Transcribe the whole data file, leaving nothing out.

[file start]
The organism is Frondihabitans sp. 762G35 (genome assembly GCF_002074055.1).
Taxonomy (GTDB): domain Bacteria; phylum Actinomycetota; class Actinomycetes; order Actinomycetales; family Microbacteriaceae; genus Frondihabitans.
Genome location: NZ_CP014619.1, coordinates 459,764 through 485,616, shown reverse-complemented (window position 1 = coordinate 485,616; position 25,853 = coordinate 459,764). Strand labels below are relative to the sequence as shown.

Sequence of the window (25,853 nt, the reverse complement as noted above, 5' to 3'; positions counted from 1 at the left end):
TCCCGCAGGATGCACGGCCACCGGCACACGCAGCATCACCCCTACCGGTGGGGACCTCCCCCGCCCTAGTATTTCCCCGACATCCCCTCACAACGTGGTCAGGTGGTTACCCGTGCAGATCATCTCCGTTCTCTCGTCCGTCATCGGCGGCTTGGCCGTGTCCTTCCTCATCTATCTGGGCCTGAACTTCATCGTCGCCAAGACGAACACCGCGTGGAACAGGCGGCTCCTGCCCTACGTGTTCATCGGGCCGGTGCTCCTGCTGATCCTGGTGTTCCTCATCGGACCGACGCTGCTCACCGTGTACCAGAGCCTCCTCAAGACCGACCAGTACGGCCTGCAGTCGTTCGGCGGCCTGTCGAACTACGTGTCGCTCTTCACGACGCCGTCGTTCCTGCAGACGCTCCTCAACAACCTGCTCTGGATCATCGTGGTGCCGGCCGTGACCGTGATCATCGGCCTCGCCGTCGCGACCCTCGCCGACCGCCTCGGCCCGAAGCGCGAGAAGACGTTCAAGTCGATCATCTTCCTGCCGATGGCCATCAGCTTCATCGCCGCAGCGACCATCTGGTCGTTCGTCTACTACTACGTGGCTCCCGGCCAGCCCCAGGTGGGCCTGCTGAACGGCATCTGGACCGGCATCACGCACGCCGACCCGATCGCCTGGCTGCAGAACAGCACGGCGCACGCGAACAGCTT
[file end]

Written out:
The organism is Frondihabitans sp. 762G35 (genome assembly GCF_002074055.1).
Taxonomy (GTDB): domain Bacteria; phylum Actinomycetota; class Actinomycetes; order Actinomycetales; family Microbacteriaceae; genus Frondihabitans.
Genome location: NZ_CP014619.1, coordinates 459,764 through 485,616, shown reverse-complemented (window position 1 = coordinate 485,616; position 25,853 = coordinate 459,764). Strand labels below are relative to the sequence as shown.

Sequence of the window (25,853 nt, the reverse complement as noted above, 5' to 3'; positions counted from 1 at the left end):
TCCCGCAGGATGCACGGCCACCGGCACACGCAGCATCACCCCTACCGGTGGGGACCTCCCCCGCCCTAGTATTTCCCCGACATCCCCTCACAACGTGGTCAGGTGGTTACCCGTGCAGATCATCTCCGTTCTCTCGTCCGTCATCGGCGGCTTGGCCGTGTCCTTCCTCATCTATCTGGGCCTGAACTTCATCGTCGCCAAGACGAACACCGCGTGGAACAGGCGGCTCCTGCCCTACGTGTTCATCGGGCCGGTGCTCCTGCTGATCCTGGTGTTCCTCATCGGACCGACGCTGCTCACCGTGTACCAGAGCCTCCTCAAGACCGACCAGTACGGCCTGCAGTCGTTCGGCGGCCTGTCGAACTACGTGTCGCTCTTCACGACGCCGTCGTTCCTGCAGACGCTCCTCAACAACCTGCTCTGGATCATCGTGGTGCCGGCCGTGACCGTGATCATCGGCCTCGCCGTCGCGACCCTCGCCGACCGCCTCGGCCCGAAGCGCGAGAAGACGTTCAAGTCGATCATCTTCCTGCCGATGGCCATCAGCTTCATCGCCGCAGCGACCATCTGGTCGTTCGTCTACTACTACGTGGCTCCCGGCCAGCCCCAGGTGGGCCTGCTGAACGGCATCTGGACCGGCATCACGCACGCCGACCCGATCGCCTGGCTGCAGAACAGCACGGCGCACGCGAACAGCTT